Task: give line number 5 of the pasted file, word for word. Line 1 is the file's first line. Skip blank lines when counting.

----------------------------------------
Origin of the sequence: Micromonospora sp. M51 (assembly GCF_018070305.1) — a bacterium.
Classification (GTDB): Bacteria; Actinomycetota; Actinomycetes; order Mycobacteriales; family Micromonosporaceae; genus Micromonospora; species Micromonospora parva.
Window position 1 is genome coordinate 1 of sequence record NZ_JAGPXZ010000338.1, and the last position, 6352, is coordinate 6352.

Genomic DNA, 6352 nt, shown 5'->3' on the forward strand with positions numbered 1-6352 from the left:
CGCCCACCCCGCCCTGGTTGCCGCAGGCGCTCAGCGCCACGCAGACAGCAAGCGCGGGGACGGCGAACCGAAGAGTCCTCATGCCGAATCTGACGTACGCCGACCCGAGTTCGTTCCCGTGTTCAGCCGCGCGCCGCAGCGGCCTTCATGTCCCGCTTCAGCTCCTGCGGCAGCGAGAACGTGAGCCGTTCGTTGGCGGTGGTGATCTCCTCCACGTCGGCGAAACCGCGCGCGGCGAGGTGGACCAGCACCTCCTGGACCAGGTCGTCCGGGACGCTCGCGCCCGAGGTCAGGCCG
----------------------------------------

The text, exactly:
CGCCCACCCCGCCCTGGTTGCCGCAGGCGCTCAGCGCCACGCAGACAGCAAGCGCGGGGACGGCGAACCGAAGAGTCCTCATGCCGAATCTGACGTACGCCGACCCGAGTTCGTTCCCGTGTTCAGCCGCGCGCCGCAGCGGCCTTCATGTCCCGCTTCAGCTCCTGCGGCAGCGAGAACGTGAGCCGTTCGTTGGCGGTGGTGATCTCCTCCACGTCGGCGAAACCGCGCGCGGCGAGGTGGACCAGCACCTCCTGGACCAGGTCGTCCGGGACGCTCGCGCCCGAGGTCAGGCCG